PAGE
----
The outside of a motorbike engine seen up close near the exhaust

Home Ren's Biking Blog

Road 5 Wet Grip And Reality

Blog Date - 17 November 2017

I've just come across the following video featuring Michelin's new "Road 5" tyres being lauded (by Michelin) as being super duper great in the wet.

Wow! Great! Just think, with a set of these beauties on my motorcycle I'll be able to almost get my knee down when the road is soaking wet and I'm splashing through puddles. Oooooh I just cannot wait for winter I'm sooooo excited!!

Erm. Yeah. So long as I'm on a closed track. On what looks like quite a warm sunny day after a light shower. 

Tell me, will I still be hanging off the side of my motorcycle at high speed when it's -2 degrees centigrade? Will I be able to shred past cars when there's a diesel slick across my path? How about leaf strewn autumnal lanes? No mention of how well they stick over wet white lines?

I'm sure the Road 5 will be *relatively* excellent in the wet, after all the 4s, 3s and 2s have been very popular with real world owners. It's just marketing nonsense to suggest we can all be thrashing down our favourite twisties at hyperspeed during a British winter deluge. I am starting to understand why American advertising has captions like "Professional rider under controlled conditions".

Oh, they'll still be grippy after a staggering 3,000 miles too according to the blurb at the end of the video. 3,000 miles? I want mine to still be grippy after 13,000 miles not 3,000. I guess I'm not in their target market segment.

Continental ContGo! tyres on a CBF125 wheel
I guess I'll have to stick with ContiGo! DitchFinders for the time being.

Do you sell a tyre that sticks like poop to a blanket at -2°C on diesel spread across ice? Advertise them here on Bikes And Travels. I will buy some - so long as they fit a CBF125. I'm wasting my time aren't I.

Reader's Comments

Ian Soady said :-
Bike tyres nowadays are all streets ahead of even the best we used to have (TT100s etc). However, the magazines etc tell us that we need to "warm them up" in order to get them to work properly.

In the real world, this is nonsense. Where you need the grip is exactly those cold, slimy conditions at around 10 degrees C where you have no chance of them getting more than slightly warm. What we need is tyres that have BETTER grip in those conditions not worse.

Of course this won't suit those characters who insist of getting their knees down (why?) or go round parked bikes comparing "chicken strips". So it won't happen.
18/11//2017 1:32:34 PM UTC
Ren - The Ed said :-
Yeah it's real hard getting tyres up to temperature when stuck in traffic jams and sitting at lights. It's nigh on impossible when it's -3 with wet roads covered in salt.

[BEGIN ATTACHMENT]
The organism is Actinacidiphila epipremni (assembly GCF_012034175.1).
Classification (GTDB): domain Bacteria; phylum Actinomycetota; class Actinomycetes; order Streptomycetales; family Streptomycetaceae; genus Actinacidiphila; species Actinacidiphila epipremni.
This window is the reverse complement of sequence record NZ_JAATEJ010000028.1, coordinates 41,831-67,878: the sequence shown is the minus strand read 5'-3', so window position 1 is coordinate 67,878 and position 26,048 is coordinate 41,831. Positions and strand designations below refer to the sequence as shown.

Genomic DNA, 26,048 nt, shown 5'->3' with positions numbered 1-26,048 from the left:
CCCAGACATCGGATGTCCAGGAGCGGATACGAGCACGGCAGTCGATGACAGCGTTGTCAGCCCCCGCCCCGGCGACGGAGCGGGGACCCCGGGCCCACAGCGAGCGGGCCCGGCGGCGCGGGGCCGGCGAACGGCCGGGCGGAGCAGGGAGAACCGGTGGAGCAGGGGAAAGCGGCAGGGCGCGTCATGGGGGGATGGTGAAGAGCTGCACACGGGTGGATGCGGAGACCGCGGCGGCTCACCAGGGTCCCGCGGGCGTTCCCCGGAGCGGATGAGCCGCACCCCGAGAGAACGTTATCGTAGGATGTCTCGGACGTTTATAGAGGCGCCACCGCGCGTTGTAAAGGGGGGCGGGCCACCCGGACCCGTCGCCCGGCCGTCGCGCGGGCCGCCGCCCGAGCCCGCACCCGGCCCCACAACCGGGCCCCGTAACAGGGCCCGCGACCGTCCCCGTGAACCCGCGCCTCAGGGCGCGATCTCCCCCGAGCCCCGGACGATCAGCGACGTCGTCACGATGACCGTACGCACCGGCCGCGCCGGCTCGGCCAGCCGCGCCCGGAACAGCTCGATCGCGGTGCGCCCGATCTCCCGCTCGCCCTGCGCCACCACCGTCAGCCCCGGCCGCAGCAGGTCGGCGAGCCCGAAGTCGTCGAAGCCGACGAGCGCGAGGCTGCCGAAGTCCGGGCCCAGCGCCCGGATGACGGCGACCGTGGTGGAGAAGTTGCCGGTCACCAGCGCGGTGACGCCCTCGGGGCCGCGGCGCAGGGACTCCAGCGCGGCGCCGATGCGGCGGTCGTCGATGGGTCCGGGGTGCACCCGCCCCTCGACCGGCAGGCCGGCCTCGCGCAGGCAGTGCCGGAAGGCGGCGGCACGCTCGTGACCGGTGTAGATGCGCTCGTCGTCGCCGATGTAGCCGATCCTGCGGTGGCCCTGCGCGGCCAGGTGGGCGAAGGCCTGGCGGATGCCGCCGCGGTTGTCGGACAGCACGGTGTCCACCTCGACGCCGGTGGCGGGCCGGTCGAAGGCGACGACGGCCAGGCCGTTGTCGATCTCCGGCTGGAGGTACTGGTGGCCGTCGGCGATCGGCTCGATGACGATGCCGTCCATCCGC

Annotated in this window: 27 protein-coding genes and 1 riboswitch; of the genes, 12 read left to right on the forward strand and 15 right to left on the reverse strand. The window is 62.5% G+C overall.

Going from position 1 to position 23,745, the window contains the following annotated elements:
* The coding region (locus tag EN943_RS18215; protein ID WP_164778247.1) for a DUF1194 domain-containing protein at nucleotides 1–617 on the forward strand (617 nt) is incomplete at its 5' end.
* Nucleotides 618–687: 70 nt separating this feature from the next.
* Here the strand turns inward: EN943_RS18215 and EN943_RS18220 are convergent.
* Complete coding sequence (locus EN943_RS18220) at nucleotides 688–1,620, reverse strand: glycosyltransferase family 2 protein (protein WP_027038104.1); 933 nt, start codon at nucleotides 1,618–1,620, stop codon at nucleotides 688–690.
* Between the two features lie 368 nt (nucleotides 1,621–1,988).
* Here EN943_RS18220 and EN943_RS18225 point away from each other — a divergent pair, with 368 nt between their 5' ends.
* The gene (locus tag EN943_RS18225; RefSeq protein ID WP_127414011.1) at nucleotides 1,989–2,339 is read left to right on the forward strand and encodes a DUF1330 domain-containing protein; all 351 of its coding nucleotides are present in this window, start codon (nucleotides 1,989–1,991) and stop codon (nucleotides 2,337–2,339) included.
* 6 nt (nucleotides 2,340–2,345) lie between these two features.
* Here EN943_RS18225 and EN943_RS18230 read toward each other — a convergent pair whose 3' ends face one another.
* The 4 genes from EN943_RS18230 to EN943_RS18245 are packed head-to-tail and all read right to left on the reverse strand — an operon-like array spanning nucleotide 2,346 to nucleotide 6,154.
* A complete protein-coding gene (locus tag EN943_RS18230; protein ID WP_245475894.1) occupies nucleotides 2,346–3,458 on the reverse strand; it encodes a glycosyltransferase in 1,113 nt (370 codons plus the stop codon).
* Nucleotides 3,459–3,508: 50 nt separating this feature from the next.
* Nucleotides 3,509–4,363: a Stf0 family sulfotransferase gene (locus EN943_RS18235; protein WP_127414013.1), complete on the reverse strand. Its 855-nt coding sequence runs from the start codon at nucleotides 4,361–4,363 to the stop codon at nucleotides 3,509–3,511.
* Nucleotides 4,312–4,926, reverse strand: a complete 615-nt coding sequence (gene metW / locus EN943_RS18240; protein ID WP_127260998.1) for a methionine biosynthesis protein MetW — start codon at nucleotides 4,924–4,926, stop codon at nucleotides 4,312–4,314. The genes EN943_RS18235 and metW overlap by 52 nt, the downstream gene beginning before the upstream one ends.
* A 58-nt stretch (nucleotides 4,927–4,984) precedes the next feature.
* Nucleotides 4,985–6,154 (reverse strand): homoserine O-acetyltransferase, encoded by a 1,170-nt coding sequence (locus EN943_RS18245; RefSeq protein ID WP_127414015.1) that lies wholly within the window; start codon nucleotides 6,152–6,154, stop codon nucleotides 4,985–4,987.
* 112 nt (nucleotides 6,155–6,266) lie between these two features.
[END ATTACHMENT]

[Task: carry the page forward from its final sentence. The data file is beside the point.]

When I read that I feel a whole lot better about negotiating oil soaked roundabouts at 15mph. It's a blinking miracle we can reach the end of the street.
18/11//2017 7:11:19 PM UTC
Bob said :-
I've learned about warming tyres up from my green laning activities. I had it several times when out for a ride where I'd just completed a green lane section, returned to the tarmac and ended up pulling up to check if I'd picked up a flat front tyre!
Turns out that what was happening was that on the green lanes the tyres were cooling down and hence the weird feeling when hitting the tarmac again.
I suppose that when setting off from home with cold tyres I don't notice the effect because I'm:
a) Used to the odd feeling, so it becomes normal on those familiar roads near my house.
b) Going very steady as I nurse the engine up to operating temperature.
In any event I have learned to take it steady when when returning to tarmac after a green lane....
21/11//2017 10:39:49 AM UTC
Ren - The Ed said :-
I've never really thought about warming tyres up. I guess it's subconscious - if the bike feels weird I instinctively back off, when it feels better I'll pick up the pace a little.

Now after these comments I'm noticing it. When I leave work there's a corner nearby that always feels "loose", I wonder what it would be like to ride if I'd been on the road for a while.

I doubt my tyres ever get properly warm as I'm not riding hard enough save for the occasional summer's day in the sticks. I figure even a sloth like I must put a little temperature in them though. It's funny what you don't notice until you think about it.
22/11//2017 12:06:42 PM UTC

Post Your Comment Posts/Links Rules

Your Name

Your Comment

Add a RELEVANT link

Upload an image

Please enter the above number below

Home Ren's Biking Blog